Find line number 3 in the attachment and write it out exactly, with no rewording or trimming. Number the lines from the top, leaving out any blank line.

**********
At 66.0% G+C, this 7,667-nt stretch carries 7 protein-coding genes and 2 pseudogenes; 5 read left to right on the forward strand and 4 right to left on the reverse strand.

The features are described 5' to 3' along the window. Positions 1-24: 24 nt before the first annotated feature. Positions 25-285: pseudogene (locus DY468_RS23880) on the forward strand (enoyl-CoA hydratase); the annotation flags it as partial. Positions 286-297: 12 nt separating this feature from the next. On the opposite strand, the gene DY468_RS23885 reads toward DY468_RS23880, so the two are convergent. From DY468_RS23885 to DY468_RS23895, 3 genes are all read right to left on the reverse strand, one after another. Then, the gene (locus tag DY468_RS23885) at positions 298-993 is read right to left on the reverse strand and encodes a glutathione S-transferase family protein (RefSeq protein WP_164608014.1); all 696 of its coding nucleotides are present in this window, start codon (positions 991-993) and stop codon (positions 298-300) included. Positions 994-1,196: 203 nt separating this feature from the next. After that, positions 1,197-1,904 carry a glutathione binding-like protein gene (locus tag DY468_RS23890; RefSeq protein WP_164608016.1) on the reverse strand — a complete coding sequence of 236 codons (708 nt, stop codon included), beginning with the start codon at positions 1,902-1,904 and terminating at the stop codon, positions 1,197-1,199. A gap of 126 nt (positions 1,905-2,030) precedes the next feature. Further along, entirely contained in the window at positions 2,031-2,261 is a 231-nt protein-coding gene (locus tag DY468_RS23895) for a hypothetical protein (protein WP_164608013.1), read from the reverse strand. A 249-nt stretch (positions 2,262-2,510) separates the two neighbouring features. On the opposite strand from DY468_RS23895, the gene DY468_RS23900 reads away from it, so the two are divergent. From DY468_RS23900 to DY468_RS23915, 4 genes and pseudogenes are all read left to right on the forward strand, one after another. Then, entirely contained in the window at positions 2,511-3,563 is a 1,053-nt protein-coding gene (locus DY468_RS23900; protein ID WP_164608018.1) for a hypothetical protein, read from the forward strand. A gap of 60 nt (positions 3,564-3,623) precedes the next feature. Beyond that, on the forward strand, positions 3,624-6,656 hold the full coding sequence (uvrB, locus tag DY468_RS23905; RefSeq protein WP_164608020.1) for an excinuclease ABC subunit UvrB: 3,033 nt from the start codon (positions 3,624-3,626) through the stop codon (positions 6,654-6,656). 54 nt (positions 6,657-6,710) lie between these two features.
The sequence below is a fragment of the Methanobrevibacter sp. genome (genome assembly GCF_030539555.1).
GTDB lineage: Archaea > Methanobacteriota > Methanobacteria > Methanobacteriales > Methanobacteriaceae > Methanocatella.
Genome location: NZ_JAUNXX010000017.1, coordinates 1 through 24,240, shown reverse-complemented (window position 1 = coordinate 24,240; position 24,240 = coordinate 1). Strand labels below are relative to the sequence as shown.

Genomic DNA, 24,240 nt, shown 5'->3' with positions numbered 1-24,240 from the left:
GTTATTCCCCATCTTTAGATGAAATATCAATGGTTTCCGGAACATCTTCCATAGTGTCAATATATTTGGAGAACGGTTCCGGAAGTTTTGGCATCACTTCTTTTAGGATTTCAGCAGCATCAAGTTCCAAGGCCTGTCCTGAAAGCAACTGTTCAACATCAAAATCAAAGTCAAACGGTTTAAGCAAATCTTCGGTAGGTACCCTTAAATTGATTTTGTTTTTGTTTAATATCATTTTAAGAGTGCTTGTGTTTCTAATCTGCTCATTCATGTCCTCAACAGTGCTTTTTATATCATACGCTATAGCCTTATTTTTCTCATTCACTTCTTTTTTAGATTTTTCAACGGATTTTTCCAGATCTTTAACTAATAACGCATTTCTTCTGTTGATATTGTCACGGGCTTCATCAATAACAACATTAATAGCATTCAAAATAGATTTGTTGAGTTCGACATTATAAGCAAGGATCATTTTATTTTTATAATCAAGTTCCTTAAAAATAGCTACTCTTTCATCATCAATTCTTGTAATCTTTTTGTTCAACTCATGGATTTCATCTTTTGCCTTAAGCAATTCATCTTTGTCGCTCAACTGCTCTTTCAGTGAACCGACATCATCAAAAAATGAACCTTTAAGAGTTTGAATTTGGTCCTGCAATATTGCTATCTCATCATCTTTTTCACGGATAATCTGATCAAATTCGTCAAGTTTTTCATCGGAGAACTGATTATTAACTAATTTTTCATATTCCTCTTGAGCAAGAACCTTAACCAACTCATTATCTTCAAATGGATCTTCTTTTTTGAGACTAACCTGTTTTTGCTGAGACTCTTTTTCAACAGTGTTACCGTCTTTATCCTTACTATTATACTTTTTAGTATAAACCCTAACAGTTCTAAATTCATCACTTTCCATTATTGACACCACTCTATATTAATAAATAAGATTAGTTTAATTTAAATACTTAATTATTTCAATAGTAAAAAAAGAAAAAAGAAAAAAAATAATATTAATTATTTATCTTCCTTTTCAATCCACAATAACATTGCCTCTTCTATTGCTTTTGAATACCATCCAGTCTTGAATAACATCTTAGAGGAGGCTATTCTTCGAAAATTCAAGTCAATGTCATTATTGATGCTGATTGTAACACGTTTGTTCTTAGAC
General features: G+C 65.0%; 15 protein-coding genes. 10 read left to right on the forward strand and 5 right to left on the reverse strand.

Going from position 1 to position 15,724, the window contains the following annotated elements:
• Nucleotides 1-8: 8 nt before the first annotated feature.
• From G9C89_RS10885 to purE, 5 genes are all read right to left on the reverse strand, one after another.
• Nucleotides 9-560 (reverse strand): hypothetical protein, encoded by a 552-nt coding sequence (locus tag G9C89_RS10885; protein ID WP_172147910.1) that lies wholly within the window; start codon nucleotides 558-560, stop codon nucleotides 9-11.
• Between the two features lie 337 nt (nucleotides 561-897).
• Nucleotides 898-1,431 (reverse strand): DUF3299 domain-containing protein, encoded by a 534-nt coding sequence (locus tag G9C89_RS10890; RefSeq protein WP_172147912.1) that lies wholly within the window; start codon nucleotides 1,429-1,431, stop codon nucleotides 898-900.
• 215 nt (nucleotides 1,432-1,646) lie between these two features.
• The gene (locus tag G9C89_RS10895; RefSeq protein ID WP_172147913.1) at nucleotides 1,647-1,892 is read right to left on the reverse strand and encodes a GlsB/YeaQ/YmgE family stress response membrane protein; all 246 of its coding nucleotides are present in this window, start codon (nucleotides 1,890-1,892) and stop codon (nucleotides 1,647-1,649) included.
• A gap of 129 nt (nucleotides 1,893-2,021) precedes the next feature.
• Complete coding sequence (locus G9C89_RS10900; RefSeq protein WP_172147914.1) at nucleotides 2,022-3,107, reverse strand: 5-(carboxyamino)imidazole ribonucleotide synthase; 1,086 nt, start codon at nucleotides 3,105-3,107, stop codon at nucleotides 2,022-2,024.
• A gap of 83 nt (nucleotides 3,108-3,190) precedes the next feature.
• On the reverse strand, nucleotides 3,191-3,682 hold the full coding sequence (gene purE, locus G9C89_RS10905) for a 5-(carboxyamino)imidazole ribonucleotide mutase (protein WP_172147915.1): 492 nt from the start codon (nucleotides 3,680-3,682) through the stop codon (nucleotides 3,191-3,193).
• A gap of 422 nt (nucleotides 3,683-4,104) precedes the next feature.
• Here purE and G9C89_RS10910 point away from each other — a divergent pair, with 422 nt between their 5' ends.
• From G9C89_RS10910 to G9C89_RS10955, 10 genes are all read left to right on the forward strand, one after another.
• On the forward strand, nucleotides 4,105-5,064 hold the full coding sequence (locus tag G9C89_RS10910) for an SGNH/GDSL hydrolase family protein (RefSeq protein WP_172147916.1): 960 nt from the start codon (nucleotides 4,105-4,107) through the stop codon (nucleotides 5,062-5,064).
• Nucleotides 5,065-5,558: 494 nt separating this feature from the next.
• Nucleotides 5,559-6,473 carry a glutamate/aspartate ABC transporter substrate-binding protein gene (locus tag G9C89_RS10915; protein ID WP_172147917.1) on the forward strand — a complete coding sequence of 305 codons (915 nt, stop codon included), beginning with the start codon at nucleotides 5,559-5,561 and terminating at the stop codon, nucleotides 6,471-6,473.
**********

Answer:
The sequence below is a fragment of the Methanobrevibacter sp. genome (genome assembly GCF_030539555.1).